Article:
Plaintiff worked for TVC at the Charles County property to construct a retail pharmacy building between August 2011 and September 2012. It argues that it earned a total of $3, 791, 644.13, of which $1, 280, 315.90 remains unpaid. (ECF No. 17-1, at 1).

A. Procedural Background

On October 24, 2012, Plaintiff sent Defendant a letter titled "Notice to Owner or Owner's Agent of Intention to Claim a Lien, " in which it described the work done and amount owed. (ECF No. 17-1). On November 2, 2012, Plaintiff filed a petition to establish and enforce a mechanic's lien in the Circuit Court for Charles County, Maryland. (ECF No. 2). On December 26, 2012, CVS removed the case to this court pursuant to 28 U.S.C. § 1332. (ECF No. 1). The same day, Defendant filed a motion to dismiss, or, in the alternative, to stay and compel mediation. (ECF No. 9). On January 16, 2013, Plaintiff filed an amended petition to establish and enforce a mechanic's lien (ECF No. 17), and on January 18, CVS renewed its motion to dismiss or to stay and compel arbitration (ECF No. 19). Plaintiff opposed this motion (ECF No. 20), and Defendant replied (ECF No. 22).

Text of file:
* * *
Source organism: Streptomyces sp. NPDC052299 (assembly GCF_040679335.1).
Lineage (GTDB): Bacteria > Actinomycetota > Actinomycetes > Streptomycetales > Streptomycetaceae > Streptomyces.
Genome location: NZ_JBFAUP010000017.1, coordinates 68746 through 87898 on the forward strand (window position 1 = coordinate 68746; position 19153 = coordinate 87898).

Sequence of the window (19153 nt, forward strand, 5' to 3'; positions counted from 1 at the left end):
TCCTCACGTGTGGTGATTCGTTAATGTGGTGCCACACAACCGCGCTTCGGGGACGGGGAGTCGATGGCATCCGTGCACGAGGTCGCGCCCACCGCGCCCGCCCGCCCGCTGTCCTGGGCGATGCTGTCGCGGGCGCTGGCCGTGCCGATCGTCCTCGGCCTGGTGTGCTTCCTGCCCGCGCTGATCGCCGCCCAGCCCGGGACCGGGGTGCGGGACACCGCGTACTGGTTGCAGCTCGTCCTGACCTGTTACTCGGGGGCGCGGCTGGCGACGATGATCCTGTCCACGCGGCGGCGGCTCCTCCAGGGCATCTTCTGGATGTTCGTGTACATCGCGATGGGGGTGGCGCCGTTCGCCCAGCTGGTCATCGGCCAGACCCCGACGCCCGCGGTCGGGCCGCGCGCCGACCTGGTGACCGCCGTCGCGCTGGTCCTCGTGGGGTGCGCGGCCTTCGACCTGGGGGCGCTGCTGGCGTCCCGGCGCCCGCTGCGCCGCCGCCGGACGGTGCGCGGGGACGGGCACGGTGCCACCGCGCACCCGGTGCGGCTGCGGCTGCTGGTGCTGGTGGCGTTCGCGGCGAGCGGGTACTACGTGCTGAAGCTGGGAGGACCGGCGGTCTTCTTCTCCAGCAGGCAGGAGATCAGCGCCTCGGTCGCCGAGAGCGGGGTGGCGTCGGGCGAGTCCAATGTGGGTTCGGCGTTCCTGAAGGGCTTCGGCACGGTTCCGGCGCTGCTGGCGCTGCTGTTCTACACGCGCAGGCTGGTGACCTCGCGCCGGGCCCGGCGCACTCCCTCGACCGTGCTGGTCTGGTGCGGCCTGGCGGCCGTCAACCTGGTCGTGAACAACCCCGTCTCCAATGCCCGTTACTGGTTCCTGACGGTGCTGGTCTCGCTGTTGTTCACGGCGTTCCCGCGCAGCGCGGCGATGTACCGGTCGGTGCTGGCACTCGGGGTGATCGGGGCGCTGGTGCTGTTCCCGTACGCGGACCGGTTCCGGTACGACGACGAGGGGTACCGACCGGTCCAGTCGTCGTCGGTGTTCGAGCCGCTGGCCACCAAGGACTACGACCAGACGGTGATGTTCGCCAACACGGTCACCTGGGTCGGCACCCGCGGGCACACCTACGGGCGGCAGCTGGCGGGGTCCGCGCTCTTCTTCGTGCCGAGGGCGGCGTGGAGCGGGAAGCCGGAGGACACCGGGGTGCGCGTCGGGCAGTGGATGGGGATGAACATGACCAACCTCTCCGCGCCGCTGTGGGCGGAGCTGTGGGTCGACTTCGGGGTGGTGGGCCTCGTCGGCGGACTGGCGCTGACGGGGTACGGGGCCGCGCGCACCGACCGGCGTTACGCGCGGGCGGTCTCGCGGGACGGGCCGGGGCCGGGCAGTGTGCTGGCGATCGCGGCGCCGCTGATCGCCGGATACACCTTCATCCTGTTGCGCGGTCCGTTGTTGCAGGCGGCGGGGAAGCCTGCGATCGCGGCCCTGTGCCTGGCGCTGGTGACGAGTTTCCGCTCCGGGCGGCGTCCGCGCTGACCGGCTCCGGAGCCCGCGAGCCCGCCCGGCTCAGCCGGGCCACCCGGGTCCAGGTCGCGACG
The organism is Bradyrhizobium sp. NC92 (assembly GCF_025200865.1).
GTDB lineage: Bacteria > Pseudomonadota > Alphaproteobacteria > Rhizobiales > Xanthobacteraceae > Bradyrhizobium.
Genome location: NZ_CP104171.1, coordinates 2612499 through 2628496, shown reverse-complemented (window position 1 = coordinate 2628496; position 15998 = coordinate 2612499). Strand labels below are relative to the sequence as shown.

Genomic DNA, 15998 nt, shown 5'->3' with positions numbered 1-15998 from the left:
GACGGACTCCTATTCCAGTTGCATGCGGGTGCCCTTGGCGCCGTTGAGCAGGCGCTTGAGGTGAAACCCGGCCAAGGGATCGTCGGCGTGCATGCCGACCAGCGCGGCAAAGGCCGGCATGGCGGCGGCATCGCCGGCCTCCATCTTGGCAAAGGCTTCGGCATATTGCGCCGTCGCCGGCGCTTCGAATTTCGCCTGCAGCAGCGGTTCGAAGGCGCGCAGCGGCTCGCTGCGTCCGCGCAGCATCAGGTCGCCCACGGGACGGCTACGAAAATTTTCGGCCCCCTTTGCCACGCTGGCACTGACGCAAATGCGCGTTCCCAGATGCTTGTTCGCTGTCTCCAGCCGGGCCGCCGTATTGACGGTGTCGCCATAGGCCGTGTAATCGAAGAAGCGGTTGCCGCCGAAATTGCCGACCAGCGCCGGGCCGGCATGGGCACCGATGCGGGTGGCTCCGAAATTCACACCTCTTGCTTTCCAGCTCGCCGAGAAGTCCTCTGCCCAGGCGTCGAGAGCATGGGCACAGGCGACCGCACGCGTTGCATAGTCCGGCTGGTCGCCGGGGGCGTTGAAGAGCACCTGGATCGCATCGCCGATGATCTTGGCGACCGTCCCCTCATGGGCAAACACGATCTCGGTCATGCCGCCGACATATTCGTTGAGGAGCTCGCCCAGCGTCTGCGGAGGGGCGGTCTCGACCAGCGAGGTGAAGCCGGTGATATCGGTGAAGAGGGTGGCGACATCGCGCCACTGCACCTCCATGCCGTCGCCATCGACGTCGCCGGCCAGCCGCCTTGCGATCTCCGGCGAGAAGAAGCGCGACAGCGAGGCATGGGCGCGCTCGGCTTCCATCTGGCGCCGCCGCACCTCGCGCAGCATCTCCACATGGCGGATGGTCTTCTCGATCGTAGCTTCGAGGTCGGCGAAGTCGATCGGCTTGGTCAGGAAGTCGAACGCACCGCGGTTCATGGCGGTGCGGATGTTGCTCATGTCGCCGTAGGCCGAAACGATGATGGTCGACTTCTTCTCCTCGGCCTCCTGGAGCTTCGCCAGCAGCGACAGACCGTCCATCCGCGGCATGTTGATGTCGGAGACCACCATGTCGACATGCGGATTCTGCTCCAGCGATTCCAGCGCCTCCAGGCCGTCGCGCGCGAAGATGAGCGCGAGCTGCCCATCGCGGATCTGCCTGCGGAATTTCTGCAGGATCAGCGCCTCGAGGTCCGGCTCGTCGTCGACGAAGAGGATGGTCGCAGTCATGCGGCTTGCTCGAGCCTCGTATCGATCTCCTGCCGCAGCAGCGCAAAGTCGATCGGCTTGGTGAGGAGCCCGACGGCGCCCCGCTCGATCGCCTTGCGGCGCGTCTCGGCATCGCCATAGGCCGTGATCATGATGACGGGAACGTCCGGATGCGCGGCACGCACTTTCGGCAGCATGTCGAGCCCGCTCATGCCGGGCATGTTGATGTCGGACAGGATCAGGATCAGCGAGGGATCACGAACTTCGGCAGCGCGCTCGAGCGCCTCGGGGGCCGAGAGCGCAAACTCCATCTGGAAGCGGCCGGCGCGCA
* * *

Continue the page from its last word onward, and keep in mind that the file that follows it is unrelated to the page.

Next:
II. Analysis

A. Motion to Dismiss Pursuant to Rule 12(b)(1)

Defendant contends that Plaintiff has failed to comply with a condition precedent to litigation in its construction contract with TVC that required them to submit all disputes to nonbinding mediation.[2] Therefore, Defendant asserts that the case is subject to dismissal for lack of subject matter jurisdiction, pursuant to Rule 12(b)(1).

Defendant has conflated the concepts of subject matter jurisdiction and "condition precedent" to litigation. See Harris v. Amoco Production Co., 768 F.2d 669, 680 (5th Cir. 1985) (concluding that "while the failure to comply with a condition precedent usually means that a plaintiff cannot bring suit..., it does not mean that the district court lacks subject matter jurisdiction"); N-Tron Corp. v. Rockwell Automation, Inc., No. 09-0733-WS-C, 2010 WL 653760, at *4 (S.D.Ala. Feb. 18, 2010) (noting that "the question of subject matter jurisdiction is analytically distinct from that of failure to satisfy conditions precedent to suit"); but see Tattoo Art, Inc. v. TAT Int'l, LLC, 711 F.Supp.2d 645, 651 (E.D.Va. 2010) (finding that failure to engage in alternative dispute resolution as condition precedent to litigation constitutes a jurisdictional defect). Failure to satisfy a contractual condition precedent to litigation cannot divest the court of subject matter jurisdiction. Subject matter jurisdiction "refers to a tribunal's power to hear a case, ' a matter that can never be forfeited or waived." Union P. R.R. Co. v. Bhd. of Locomotive Eng'rs and Trainmen Gen. Comm. Of Adjustment, Cent. Region, 558 U.S. 67, 81 (2009) (citations omitted).